From microscopy to computer tomography (CT) scans, imaging plays an important role in biological and biomedical research, but obtaining high-quality images often requires advanced technology and expertise, and can be costly.
Euro-BioImaging, a project which now launches its preparatory phase, aims to provide scientists throughout Europe with open access to state-of-the-art imaging technologies at all levels of biological and biomedical research, from bench to bedside. The project is part of the European Commission’s European Strategy Forum on Research Infrastructures (ESFRI) roadmap.
During the 3-year preparatory phase that starts today, Euro-BioImaging will develop a plan to construct and operate a set of complementary and strongly interlinked imaging infrastructure facilities. This plan will be based on a comprehensive assessment of researchers’ needs in terms of access, service, and training. Euro-BioImaging will also establish the legal, governmental and financial framework for such infrastructures, and seek agreements with funding bodies. Eligibility criteria for participating facilities will be defined, an independent evaluation panel will be established, and a call for applications will be announced.
“Euro-BioImaging will support research, training and innovation in biological and biomedical imaging on a pan-European level, by providing imaging services with an overarching strategic plan,” says Jan Ellenberg from the European Molecular Biology Laboratory (EMBL), scientific coordinator for biological imaging.
Euro-BioImaging aims to bring together key research areas, from basic biological imaging and molecular imaging to the clinical and epidemiological level of medical imaging. The project intends to address the current fragmentation of imaging infrastructure in Europe, by creating a coordinated and harmonised plan for its deployment throughout the continent. It will provide scientists in Europe with open access to state-of-the-art imaging technologies and training, continuously developing imaging technologies to offer cutting-edge services to the scientific community.
“Given the broad range of imaging technologies coordinated through Euro-BioImaging, the research infrastructure will facilitate the translation from basic results to medical applications,” says Stefan Schönberg from the University Medical Centre Mannheim, Medical Faculty Mannheim, scientific coordinator for biomedical imaging on behalf of the European Institute for Biomedical Imaging Research (EIBIR).
As one of the project’s aims is to keep Europe at the forefront of technological innovation in this area, commercial opportunities are expected to arise. To make the most of them when they do, Euro-BioImaging has already started to form an industry board in which all leading vendors and producers of biomedical imaging equipment in Europe are represented.
Policy regarding use
EMBL press and picture releases including photographs, graphics, movies and videos are copyrighted by EMBL unless otherwise stated. They may be freely reprinted and distributed for non-commercial use via print, broadcast and electronic media, provided that proper attribution to authors, photographers and designers is made.Sonia Furtado
Sonia Furtado | EMBL Research News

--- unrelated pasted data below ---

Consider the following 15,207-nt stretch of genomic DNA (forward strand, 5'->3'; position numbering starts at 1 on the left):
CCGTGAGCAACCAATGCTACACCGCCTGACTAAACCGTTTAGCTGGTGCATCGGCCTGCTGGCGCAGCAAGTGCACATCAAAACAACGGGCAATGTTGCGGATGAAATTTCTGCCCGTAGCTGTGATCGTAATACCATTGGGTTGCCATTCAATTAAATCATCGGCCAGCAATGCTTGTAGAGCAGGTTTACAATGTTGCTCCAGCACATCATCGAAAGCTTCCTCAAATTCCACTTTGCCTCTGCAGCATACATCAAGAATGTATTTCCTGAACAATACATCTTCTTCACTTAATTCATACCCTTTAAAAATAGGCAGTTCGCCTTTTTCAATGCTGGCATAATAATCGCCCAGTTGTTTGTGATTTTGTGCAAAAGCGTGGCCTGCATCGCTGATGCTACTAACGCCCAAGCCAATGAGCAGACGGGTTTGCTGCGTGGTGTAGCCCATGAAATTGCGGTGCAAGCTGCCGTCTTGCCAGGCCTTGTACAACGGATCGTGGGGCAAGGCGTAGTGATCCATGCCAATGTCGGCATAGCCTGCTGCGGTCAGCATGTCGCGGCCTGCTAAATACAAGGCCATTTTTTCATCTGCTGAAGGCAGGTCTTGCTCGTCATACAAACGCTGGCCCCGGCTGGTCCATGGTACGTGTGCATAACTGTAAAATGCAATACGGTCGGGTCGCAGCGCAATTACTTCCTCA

Identified the component that allows a lethal bacteria to spread resistance to antibiotics
27.07.2017 | Institute for Research in Biomedicine (IRB Barcelona)
Seeing more with PET scans: New chemistry for medical imaging
27.07.2017 | DOE/Lawrence Berkeley National Laboratory
Physicists working with researcher Oriol Romero-Isart devised a new simple scheme to theoretically generate arbitrarily short and focused electromagnetic fields. This new tool could be used for precise sensing and in microscopy.
Microwaves, heat radiation, light and X-radiation are examples for electromagnetic waves. Many applications require to focus the electromagnetic fields to...
Strong light-matter coupling in these semiconducting tubes may hold the key to electrically pumped lasers
Light-matter quasi-particles can be generated electrically in semiconducting carbon nanotubes. Material scientists and physicists from Heidelberg University...
Fraunhofer IPA has developed a proximity sensor made from silicone and carbon nanotubes (CNT) which detects objects and determines their position. The materials and printing process used mean that the sensor is extremely flexible, economical and can be used for large surfaces. Industry and research partners can use and further develop this innovation straight away.
At first glance, the proximity sensor appears to be nothing special: a thin, elastic layer of silicone onto which black square surfaces are printed, but these...
3-D shape acquisition using water displacement as the shape sensor for the reconstruction of complex objects
A global team of computer scientists and engineers have developed an innovative technique that more completely reconstructs challenging 3D objects. An ancient...
Physicists have developed a new technique that uses electrical voltages to control the electron spin on a chip. The newly-developed method provides protection from spin decay, meaning that the contained information can be maintained and transmitted over comparatively large distances, as has been demonstrated by a team from the University of Basel’s Department of Physics and the Swiss Nanoscience Institute. The results have been published in Physical Review X.
For several years, researchers have been trying to use the spin of an electron to store and transmit information. The spin of each electron is always coupled...
26.07.2017 | Event News
21.07.2017 | Event News
19.07.2017 | Event News
27.07.2017 | Materials Sciences
27.07.2017 | Life Sciences
27.07.2017 | Power and Electrical Engineering